So, now we're into the realm of what I think you should be buying, and what anyone who knows is wearing: steel boned corsets. That sounds scary and uncomfortable, doesn't it? Wrong. Steel is much more comfortable than plastic because it doesn't bend and poke you in the ribs all day. Most steel used in corsets is what is called spiral steel boning and is extremely flexible but never gets bent out of shape. These bones are actually bunches of coiled steel wires, like a spring. But don't get these confused with "spring steel" which is actually another name for flat steel. Most steel-boned corsets have both spiral and flat steel bones. The flats are used at the front and back to allow the corset to be laced correctly, while the spirals are used everywhere else to make the corset comfortable and flexible.
This is me in my first steel-boned corset, which I purchased online. I finally figured out that I needed an underbust corset, since I wasn't going to find one that was ready-made and fit my bust. With an underbust corset, you still wear a bra to support your breasts, but the corset is shaping your waist and making you look cool.
And finally, I've taken the next step and started making my own corsets. Making your corset yourself isn't a quick or easy task, and it requires good sewing skills, but with patience and research, it's not as hard as you might think. The advantage is that you can make yourself a custom-fitted pattern for way less than it would cost to have a custom corset made by a professional corsetier. Here is my first corset, of which I am very proud.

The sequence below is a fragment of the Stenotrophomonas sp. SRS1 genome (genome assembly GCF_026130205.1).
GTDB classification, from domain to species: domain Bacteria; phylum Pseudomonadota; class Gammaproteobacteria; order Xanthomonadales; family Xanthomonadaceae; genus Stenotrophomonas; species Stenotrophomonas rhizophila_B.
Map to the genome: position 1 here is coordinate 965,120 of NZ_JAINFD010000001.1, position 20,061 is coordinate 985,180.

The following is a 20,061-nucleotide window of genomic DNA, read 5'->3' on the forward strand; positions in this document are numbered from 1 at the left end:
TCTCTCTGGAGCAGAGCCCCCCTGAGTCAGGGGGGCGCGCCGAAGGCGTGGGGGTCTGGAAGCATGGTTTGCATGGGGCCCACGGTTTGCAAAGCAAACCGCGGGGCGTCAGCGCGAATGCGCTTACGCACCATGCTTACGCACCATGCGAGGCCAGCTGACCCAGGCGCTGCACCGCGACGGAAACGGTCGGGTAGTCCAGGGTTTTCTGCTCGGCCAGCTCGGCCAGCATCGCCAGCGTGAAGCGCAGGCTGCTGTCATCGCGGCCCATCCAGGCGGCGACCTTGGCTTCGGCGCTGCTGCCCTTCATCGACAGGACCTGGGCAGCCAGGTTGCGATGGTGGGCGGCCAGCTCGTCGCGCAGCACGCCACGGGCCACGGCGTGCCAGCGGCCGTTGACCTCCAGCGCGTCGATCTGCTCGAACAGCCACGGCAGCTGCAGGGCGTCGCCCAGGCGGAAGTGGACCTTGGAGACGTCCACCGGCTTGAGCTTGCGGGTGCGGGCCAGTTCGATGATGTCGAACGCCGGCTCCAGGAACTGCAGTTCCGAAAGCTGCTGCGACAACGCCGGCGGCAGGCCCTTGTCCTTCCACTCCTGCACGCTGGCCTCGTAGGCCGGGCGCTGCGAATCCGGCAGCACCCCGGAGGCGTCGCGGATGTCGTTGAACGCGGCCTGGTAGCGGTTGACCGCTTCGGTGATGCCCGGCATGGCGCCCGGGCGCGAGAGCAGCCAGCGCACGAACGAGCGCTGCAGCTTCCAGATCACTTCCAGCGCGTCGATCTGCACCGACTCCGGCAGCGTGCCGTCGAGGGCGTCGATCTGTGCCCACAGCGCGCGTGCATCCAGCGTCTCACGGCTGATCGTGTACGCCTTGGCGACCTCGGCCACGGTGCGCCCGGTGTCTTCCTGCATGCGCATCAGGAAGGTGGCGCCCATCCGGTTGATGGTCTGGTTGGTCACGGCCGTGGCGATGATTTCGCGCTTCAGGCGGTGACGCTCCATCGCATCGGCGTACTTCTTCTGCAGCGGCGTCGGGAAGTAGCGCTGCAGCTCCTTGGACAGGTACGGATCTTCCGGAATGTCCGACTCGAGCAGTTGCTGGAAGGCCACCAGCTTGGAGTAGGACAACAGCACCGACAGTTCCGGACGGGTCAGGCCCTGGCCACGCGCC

For the curious, the materials are poly brocade exterior, cotton duck interior, and cotton twill lining, spiral and flat 1/4" steels. All told I probably spent about $150 on materials and it took me about a month, start to finish.
I've taken to wearing my corsets around the house to help with my back pain, and have made a special medical underbust to wear at home and under my clothes. I'm less proud of the way this one looks, but looks wasn't the primary goal.
So, from someone who didn't know better than to buy a $15 corset from China, to someone who made her own in two years. Not too bad, but I hope I can save someone some money and steps along the way.